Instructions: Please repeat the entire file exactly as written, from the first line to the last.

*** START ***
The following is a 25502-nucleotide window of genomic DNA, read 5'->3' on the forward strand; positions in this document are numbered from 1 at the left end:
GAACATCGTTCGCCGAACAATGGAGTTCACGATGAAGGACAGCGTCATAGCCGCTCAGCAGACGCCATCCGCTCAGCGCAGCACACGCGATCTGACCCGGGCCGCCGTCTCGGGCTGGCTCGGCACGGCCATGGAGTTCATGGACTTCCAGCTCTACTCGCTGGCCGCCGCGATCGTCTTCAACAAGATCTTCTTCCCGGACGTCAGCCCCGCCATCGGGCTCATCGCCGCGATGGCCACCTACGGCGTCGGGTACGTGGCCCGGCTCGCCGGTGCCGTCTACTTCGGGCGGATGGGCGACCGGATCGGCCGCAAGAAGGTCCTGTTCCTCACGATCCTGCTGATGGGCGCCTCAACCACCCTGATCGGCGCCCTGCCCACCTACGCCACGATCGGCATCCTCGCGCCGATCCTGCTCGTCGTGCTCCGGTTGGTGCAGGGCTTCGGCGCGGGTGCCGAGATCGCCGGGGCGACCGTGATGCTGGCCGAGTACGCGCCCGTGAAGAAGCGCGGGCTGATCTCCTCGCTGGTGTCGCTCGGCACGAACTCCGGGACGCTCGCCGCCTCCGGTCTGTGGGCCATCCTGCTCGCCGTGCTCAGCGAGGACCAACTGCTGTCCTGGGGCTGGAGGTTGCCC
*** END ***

The following is a 25502-nucleotide window of genomic DNA, read 5'->3' on the forward strand; positions in this document are numbered from 1 at the left end:
GAACATCGTTCGCCGAACAATGGAGTTCACGATGAAGGACAGCGTCATAGCCGCTCAGCAGACGCCATCCGCTCAGCGCAGCACACGCGATCTGACCCGGGCCGCCGTCTCGGGCTGGCTCGGCACGGCCATGGAGTTCATGGACTTCCAGCTCTACTCGCTGGCCGCCGCGATCGTCTTCAACAAGATCTTCTTCCCGGACGTCAGCCCCGCCATCGGGCTCATCGCCGCGATGGCCACCTACGGCGTCGGGTACGTGGCCCGGCTCGCCGGTGCCGTCTACTTCGGGCGGATGGGCGACCGGATCGGCCGCAAGAAGGTCCTGTTCCTCACGATCCTGCTGATGGGCGCCTCAACCACCCTGATCGGCGCCCTGCCCACCTACGCCACGATCGGCATCCTCGCGCCGATCCTGCTCGTCGTGCTCCGGTTGGTGCAGGGCTTCGGCGCGGGTGCCGAGATCGCCGGGGCGACCGTGATGCTGGCCGAGTACGCGCCCGTGAAGAAGCGCGGGCTGATCTCCTCGCTGGTGTCGCTCGGCACGAACTCCGGGACGCTCGCCGCCTCCGGTCTGTGGGCCATCCTGCTCGCCGTGCTCAGCGAGGACCAACTGCTGTCCTGGGGCTGGAGGTTGCCC